12 posts • joined 7 Dec 2010
Sadly, no mileage really.
To be effective, the watermark/metadata needs to be applied by the publisher (and any subsequent publisher) and not the creator. Most professional creators (i.e. those making IP that has actual value) are already smart enough to mark their property.
Think about what a picture goes through, commercially. It might get cropped, retouched, colour-corrected, flipped, scaled, collaged; it could be re-saved into a format that doesn't support EXIF or similar; or it could be embedded in a container such as PDF or SWF. But legally, it's still the same picture.
Any subtle watermark or metadata applied by the creator runs the risk of being deleted as part of a commercial production process; while any mark that is unsubtle is liable to render the work unsaleable in the first place.
One alternative to the database that's being proposed puts the onus on the publisher rather than the creator and goes like this:
All publishers need to be forced to publish a rights credit along with any picture they publish. And ideally that means a human-readable credit embedded on the picture; plus machine-readable metadata as well. And the definition of publisher needs to be extended to cover everyone (much as libel does), and not just the big players.
Some photo libraries such as istockphoto (owned by Getty Images) already have clauses in their Ts&Cs that penalise customers who pay for picture licences but publish the pictures without source/rights attribution.
It's do-able in law but not likely to happen because the Tories will bleat about "Red Tape" harming business until your ears bleed.
So instead the creatives get tied up in blue tape. Thanks, Dave.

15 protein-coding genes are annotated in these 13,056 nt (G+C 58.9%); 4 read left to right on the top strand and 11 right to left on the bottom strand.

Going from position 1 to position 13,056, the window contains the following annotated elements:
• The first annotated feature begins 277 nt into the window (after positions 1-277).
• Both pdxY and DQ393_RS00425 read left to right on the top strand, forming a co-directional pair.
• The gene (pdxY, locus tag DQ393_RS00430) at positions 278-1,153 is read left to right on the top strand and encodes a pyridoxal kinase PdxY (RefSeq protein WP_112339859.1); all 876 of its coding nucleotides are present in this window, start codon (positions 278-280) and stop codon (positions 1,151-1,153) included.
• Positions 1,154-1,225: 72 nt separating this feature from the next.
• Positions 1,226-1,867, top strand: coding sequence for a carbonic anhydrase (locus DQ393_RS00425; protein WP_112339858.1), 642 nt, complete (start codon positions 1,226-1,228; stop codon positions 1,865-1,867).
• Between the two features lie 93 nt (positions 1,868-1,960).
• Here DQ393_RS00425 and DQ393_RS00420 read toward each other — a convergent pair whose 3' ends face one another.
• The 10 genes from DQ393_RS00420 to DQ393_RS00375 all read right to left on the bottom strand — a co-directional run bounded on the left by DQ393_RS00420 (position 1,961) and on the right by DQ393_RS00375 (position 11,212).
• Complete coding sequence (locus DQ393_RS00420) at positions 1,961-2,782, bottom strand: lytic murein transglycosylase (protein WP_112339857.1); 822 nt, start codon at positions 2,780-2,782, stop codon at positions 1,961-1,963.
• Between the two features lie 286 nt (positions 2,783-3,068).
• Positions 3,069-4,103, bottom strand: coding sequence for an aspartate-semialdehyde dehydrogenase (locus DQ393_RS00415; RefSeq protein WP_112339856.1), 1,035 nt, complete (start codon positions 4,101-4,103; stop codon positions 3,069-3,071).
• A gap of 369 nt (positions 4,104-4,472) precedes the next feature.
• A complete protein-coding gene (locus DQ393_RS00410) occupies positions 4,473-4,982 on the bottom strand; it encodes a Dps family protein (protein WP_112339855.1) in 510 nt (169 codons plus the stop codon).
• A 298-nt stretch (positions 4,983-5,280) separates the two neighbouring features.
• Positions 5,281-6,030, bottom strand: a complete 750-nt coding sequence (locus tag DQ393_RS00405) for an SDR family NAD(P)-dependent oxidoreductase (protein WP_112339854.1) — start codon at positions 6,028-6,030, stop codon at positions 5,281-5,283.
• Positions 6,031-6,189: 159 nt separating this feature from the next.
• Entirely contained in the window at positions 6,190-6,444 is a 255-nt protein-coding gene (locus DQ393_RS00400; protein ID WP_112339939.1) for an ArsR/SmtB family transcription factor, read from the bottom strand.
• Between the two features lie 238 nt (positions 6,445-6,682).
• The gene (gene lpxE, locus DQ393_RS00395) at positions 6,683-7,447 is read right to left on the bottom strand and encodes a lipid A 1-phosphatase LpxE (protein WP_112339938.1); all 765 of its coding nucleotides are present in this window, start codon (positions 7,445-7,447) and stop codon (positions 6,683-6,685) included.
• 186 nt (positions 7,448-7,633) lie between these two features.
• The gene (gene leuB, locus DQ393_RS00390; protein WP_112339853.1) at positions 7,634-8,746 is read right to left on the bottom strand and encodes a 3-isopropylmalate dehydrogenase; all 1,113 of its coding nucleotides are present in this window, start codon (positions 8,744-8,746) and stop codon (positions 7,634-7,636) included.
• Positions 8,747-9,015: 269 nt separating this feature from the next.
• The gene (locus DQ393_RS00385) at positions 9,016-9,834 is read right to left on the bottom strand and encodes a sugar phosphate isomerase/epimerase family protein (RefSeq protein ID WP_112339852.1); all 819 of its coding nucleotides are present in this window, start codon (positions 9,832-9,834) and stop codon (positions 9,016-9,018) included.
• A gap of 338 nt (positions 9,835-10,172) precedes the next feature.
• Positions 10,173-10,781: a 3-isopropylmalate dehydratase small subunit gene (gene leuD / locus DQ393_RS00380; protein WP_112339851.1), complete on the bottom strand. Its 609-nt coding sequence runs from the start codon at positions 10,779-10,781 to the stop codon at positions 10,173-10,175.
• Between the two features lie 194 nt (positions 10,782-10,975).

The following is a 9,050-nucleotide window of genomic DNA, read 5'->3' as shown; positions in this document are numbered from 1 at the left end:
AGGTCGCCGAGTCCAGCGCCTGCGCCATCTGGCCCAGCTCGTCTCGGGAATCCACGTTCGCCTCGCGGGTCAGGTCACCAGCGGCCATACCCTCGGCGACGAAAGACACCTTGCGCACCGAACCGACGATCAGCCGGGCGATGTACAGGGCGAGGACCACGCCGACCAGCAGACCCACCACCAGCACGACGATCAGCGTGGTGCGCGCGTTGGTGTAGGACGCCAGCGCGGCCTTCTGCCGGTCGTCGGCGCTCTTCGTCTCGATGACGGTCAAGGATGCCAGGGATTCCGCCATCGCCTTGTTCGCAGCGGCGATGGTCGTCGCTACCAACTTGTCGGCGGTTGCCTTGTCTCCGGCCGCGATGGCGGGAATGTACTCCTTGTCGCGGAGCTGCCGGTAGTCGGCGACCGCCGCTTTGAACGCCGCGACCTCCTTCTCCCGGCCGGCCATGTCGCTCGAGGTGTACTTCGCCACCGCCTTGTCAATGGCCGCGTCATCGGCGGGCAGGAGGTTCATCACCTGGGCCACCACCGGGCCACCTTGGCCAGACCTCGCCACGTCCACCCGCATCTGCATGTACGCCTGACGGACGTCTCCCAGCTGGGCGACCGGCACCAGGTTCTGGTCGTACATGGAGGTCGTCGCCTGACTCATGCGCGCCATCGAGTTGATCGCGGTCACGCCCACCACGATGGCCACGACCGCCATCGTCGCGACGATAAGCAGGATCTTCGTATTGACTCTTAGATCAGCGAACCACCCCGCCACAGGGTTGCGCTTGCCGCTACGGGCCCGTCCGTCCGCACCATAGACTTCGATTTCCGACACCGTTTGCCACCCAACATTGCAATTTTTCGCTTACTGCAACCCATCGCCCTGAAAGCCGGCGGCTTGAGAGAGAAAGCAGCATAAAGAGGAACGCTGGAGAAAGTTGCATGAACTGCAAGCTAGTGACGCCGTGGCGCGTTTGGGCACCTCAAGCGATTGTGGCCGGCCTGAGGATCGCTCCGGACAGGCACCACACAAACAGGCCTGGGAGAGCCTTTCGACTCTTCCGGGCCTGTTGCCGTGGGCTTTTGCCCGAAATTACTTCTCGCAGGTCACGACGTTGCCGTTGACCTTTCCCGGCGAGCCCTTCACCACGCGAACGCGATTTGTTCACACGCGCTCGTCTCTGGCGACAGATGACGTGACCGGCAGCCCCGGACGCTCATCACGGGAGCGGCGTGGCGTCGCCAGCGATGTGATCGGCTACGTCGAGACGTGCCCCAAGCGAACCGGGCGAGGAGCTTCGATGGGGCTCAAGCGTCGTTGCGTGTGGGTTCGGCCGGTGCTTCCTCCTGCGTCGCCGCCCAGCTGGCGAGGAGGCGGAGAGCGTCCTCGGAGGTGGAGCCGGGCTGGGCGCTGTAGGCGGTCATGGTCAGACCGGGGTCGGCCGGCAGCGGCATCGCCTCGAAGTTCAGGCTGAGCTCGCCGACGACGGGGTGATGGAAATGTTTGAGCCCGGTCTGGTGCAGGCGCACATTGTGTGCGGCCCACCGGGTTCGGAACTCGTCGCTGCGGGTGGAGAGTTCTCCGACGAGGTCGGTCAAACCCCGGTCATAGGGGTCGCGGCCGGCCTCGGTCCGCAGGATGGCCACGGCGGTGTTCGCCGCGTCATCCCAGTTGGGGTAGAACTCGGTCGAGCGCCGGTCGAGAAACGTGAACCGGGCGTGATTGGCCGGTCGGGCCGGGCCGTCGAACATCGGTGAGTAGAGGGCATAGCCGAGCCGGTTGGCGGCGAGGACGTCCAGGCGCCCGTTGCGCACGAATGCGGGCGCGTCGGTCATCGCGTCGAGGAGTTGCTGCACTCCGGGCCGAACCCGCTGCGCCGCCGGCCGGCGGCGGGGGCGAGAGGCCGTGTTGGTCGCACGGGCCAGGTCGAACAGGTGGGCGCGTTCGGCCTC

Good article, Andrew!
@AC - "FIne By Me"
True to a point, my friend, but you and the two click-wits who upvoted your comment are missing the subtleties of the issue.
Like most pros, I _do_ watermark my photography exactly as you suggested. However, when someone licences that work for use, say as part of the graphic design on a web site or in an online PDF or whatever, they clearly _don't_ use my picture with the watermark in place. End-use doesn't work like that.
As you've probably started realising... if someone then extracts the un-watermarked picture from the client's product, and removes the metadata (easily done by accident or deliberately), then the photographer's traceability is seriously compromised. The work is as good as orphan.
And in anticipation of any tards who might say 'you sold it once, so suck it up': in most cases, photographers need to sell a picture multiple times to earn a crust. Why? Because the big picture libraries have spent the last couple of decades driving the unit costs of photography down to chickenfeed.
Wonder if they'll benefit from this new legislation?
The BBC's quote on this...
The Beeb news site's coverage of this story closes with this gem from our country's finest:
"Those thinking of engaging in such activities should be warned that hacking, creating or propagating malicious viruses or participating in Distributed Denial of Service (DDoS) attacks are not harmless fun," Cyber Crimes Commander Glen McEwen said.
Too right, DDoS isn't harmless fun. In the wake of donation-throttling following from the Collateral Murder exposé, some of the DDoS going down seemed like a civic duty!
PS: that gets me thinking... "is not" harmless fun; "are not" harmless fun.
Clearly one of us doesn't know their are's from their elbow. Hope it's not me ;-0
Plus another reason, perhaps...
I've been happily using and buying Apple product since the early 90s. However...
This year I DIDN'T spend at least $8000 AUD on a Mac Pro because Apple decided to not bother significantly updating what is already an old product line; I DIDN'T replace my waterloggged v4 iPhone with a v5 because the dis-benefits (new iOS "features" I dont want and a new connector that won't match my audio devices, etc) outweighed the benefits; I've STOPPED renting movies thru iTunes because Apple's servers often take literally hours to transfer the content to me over my metropolitan Melbourne ADSL2 line; and when my massive matte Apple Cinema Display finally dies (it's becoming unwell, sadly) I WON'T be replacing it with a glossy "mirror" screen.